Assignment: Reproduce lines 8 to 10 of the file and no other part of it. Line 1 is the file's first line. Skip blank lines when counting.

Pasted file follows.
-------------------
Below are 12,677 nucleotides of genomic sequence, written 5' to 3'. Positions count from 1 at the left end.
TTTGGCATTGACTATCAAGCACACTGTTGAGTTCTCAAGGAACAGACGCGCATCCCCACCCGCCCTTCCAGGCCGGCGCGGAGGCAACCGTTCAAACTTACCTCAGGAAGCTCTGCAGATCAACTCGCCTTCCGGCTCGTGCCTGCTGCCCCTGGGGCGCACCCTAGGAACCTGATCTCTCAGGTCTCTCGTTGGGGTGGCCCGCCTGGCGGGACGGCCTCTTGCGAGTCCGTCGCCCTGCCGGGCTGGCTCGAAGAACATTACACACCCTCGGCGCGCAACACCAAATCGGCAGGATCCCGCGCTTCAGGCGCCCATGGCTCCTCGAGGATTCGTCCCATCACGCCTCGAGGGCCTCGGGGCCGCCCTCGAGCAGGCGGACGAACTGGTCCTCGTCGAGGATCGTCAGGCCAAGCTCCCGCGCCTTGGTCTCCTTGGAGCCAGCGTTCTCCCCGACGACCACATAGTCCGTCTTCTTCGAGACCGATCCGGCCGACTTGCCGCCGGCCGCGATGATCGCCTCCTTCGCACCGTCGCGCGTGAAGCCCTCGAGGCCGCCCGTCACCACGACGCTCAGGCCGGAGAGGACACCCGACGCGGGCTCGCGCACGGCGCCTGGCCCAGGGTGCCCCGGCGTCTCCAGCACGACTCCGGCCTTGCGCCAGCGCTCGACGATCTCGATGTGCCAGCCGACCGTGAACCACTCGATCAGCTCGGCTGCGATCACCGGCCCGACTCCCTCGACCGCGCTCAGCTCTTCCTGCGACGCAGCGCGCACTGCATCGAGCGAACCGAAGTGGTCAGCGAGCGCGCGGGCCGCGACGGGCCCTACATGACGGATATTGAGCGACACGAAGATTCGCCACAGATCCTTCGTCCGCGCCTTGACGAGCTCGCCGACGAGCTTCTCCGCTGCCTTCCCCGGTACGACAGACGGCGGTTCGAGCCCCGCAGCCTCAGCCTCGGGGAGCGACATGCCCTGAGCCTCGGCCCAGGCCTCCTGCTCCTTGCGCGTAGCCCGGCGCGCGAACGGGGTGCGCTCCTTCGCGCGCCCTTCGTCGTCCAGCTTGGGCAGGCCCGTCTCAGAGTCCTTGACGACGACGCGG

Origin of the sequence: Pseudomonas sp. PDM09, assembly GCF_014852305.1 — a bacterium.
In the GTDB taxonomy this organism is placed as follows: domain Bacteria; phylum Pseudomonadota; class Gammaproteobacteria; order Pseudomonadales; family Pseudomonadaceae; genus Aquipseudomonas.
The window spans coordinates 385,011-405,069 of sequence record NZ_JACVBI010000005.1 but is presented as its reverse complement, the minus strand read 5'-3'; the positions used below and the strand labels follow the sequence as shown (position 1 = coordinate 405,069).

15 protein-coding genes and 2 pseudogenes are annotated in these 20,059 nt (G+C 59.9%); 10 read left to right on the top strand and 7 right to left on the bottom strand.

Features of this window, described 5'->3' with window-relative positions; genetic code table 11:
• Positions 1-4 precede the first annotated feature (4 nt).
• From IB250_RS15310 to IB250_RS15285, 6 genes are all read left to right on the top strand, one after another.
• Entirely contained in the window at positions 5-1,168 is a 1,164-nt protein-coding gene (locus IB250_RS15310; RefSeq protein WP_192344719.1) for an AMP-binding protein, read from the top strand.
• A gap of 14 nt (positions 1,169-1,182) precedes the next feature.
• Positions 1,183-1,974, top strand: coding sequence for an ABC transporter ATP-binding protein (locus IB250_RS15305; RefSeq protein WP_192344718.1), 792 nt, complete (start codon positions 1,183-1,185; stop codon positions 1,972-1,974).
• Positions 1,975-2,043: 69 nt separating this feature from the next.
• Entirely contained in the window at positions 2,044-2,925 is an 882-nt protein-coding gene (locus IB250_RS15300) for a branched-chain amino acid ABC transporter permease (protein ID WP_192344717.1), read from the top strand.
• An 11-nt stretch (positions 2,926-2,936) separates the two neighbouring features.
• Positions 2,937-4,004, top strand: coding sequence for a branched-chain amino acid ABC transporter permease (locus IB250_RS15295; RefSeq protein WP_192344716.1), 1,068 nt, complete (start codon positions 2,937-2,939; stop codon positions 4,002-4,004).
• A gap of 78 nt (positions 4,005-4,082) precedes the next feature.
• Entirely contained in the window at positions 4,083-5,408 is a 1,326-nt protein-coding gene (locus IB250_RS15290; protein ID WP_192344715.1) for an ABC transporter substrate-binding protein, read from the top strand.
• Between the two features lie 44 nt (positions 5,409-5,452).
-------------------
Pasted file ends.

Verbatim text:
• Positions 1-4 precede the first annotated feature (4 nt).
• From IB250_RS15310 to IB250_RS15285, 6 genes are all read left to right on the top strand, one after another.
• Entirely contained in the window at positions 5-1,168 is a 1,164-nt protein-coding gene (locus IB250_RS15310; RefSeq protein WP_192344719.1) for an AMP-binding protein, read from the top strand.